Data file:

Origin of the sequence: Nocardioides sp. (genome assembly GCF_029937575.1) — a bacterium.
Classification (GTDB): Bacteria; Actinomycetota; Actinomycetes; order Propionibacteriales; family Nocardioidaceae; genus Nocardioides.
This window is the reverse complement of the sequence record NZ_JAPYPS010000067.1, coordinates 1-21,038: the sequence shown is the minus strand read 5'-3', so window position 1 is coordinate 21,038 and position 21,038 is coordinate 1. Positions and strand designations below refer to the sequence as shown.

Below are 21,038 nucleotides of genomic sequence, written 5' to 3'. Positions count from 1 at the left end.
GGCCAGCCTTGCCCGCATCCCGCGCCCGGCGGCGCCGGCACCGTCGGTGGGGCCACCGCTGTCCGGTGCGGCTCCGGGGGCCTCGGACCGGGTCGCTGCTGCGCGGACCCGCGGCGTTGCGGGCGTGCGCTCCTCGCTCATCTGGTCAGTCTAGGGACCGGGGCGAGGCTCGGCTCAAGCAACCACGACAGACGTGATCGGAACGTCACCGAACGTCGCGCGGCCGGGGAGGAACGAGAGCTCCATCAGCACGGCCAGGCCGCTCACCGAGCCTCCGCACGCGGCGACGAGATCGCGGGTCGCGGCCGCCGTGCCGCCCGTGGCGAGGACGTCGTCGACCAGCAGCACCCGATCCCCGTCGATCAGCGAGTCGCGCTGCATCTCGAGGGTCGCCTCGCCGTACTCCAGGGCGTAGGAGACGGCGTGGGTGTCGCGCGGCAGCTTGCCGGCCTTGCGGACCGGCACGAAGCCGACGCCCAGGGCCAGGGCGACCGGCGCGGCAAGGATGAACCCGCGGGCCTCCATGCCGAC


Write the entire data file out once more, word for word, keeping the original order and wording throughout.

Origin of the sequence: Nocardioides sp. (genome assembly GCF_029937575.1) — a bacterium.
Classification (GTDB): Bacteria; Actinomycetota; Actinomycetes; order Propionibacteriales; family Nocardioidaceae; genus Nocardioides.
This window is the reverse complement of the sequence record NZ_JAPYPS010000067.1, coordinates 1-21,038: the sequence shown is the minus strand read 5'-3', so window position 1 is coordinate 21,038 and position 21,038 is coordinate 1. Positions and strand designations below refer to the sequence as shown.

Below are 21,038 nucleotides of genomic sequence, written 5' to 3'. Positions count from 1 at the left end.
GGCCAGCCTTGCCCGCATCCCGCGCCCGGCGGCGCCGGCACCGTCGGTGGGGCCACCGCTGTCCGGTGCGGCTCCGGGGGCCTCGGACCGGGTCGCTGCTGCGCGGACCCGCGGCGTTGCGGGCGTGCGCTCCTCGCTCATCTGGTCAGTCTAGGGACCGGGGCGAGGCTCGGCTCAAGCAACCACGACAGACGTGATCGGAACGTCACCGAACGTCGCGCGGCCGGGGAGGAACGAGAGCTCCATCAGCACGGCCAGGCCGCTCACCGAGCCTCCGCACGCGGCGACGAGATCGCGGGTCGCGGCCGCCGTGCCGCCCGTGGCGAGGACGTCGTCGACCAGCAGCACCCGATCCCCGTCGATCAGCGAGTCGCGCTGCATCTCGAGGGTCGCCTCGCCGTACTCCAGGGCGTAGGAGACGGCGTGGGTGTCGCGCGGCAGCTTGCCGGCCTTGCGGACCGGCACGAAGCCGACGCCCAGGGCCAGGGCGACCGGCGCGGCAAGGATGAACCCGCGGGCCTCCATGCCGAC